As an accomplished clarinetist, Isadore has appeared as a soloist with many of the Houston area orchestras. In February of 2003, Michael was the featured soloist with the Fort Bend Symphony playing Weber’s Clarinet Concerto No. 2 and in 2005 was soloist with Houston Sinfonietta and in 2006 with the Houston Civic Symphony. He has also soloed alongside his father, David Isadore with The Valley Symphony Orchestra in Edinburgh, Texas. He performs regularly as auxiliary/third clarinet with The Symphony of Southeast Texas in Beaumont, and has performed six summers with the Texas Music Festival at the University of Houston. Isadore continues studies on clarinet with Thomas LeGrand, Assistant Principal Clarinet of the Houston Symphony. Isadore received his undergraduate degree in music education from Baylor University, and while attending Masters Studies at UMKC, met his wife Jennifer who is the Principal Flutist with the Symphony of Southeast Texas. They reside in Sugar Land with three cats, a retired greyhound, a bunny and a hedgehog named fluffy.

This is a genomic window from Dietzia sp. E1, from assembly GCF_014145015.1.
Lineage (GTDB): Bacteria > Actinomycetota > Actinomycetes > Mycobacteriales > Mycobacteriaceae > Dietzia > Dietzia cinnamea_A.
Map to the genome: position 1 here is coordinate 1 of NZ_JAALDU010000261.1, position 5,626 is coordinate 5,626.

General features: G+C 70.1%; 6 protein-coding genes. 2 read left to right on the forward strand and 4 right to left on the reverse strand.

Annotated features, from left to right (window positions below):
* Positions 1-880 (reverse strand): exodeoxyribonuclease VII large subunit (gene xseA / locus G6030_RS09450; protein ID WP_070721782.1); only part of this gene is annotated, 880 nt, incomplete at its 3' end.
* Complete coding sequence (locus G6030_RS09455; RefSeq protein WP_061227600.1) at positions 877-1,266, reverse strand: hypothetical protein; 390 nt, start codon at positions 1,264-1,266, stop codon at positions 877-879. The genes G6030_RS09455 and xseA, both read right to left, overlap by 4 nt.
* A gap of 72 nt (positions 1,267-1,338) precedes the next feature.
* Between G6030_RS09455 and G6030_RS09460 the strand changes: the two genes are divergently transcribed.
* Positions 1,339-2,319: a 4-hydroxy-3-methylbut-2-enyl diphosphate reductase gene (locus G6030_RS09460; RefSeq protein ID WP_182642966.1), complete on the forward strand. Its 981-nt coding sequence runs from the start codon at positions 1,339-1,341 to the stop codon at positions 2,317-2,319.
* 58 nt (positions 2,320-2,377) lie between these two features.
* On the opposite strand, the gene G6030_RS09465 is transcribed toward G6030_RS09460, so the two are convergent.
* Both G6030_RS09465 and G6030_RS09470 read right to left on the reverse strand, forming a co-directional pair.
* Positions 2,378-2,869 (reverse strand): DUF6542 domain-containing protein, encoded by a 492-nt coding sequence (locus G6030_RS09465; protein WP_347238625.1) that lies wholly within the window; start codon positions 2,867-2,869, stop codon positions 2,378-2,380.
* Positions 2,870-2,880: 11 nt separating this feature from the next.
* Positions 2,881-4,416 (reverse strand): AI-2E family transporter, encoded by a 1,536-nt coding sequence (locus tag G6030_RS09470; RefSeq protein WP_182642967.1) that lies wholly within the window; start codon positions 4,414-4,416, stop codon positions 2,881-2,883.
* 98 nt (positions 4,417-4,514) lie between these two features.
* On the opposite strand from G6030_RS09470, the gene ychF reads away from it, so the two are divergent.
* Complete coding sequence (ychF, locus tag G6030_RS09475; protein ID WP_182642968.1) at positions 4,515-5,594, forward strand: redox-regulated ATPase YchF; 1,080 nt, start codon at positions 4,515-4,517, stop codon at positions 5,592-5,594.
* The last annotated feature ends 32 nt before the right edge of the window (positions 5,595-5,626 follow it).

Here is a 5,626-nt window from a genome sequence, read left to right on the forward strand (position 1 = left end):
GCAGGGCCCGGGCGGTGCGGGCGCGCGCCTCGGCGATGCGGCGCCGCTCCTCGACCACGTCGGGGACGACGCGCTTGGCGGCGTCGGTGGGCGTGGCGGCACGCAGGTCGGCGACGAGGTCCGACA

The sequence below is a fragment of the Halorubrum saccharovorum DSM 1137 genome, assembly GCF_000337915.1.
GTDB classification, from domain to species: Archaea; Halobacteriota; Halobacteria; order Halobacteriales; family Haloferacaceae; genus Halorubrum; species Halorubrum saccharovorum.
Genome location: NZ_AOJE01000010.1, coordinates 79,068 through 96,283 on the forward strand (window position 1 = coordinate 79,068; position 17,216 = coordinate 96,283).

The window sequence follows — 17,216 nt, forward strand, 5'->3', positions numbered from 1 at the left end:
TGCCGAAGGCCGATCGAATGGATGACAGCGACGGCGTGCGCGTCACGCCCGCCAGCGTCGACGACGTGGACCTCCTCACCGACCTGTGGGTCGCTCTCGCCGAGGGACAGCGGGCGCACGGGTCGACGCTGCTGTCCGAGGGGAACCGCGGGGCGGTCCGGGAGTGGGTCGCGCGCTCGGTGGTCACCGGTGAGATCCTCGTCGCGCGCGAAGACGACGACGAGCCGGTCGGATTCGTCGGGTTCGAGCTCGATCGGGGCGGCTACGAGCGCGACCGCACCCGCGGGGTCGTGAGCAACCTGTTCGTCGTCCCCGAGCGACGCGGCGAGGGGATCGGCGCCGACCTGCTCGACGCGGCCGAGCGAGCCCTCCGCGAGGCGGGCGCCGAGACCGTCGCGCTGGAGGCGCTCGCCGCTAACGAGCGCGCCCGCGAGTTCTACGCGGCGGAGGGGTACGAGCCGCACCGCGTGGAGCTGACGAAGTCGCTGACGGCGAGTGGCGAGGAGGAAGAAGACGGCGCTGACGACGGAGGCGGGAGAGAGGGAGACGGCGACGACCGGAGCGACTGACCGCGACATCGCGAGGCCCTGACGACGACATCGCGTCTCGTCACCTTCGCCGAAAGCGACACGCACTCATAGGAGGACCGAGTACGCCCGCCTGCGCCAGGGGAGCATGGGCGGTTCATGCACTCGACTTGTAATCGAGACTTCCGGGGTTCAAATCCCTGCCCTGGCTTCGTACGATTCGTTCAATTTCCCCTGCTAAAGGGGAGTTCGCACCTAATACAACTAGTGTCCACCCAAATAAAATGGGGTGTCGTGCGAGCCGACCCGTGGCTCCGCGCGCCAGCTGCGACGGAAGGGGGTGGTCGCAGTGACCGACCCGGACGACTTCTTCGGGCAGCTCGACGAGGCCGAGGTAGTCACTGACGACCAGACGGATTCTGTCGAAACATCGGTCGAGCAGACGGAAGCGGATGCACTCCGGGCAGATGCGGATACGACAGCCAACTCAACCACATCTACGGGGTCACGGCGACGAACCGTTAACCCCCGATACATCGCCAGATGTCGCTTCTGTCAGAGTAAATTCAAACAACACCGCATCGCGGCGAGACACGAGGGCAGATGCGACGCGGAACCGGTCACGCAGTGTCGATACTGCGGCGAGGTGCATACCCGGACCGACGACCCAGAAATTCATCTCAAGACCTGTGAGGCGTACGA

Houston Civic Symphony Experience:
President, 2007 - Present ; Vice President, 2006-07; Treasurer, 2004-06; Assistant Treasurer, 2003-04
I began playing violin at age 11, and viola at age 12. I had a viola scholarship at the University of Oklahoma, and played in the University Orchestra my freshman and sophomore years, leaving the orchestra when it became clear that it was impossible to play in the orchestra and be a varsity swimmer at the same time.
Ken Henderson, a trombonist, joined the Houston Civic Symphony in 2003. He holds a BFA in Music from Stephen F. Austin State University. Ken is the former Director of Bands at Corrigan-Camden ISD and Director of Bands at Alief Middle School in Alief ISD.
Duncan is in his second stint as a violinist with HCS, first joining in 2011. He has previously played with Northern Iowa Symphony Orchestra, Waterloo-Cedar Falls Symphony Orchestra, Washington-Idaho Symphony and Durham Symphony. Duncan hold’s a B.A. in Music from the University of Northern Iowa and a M.M. in Musical Composition from University of Idaho. He is a co-op owner of Electric Violin Shop, where he has worked since 2008 and oversees eCommerce & Marketing.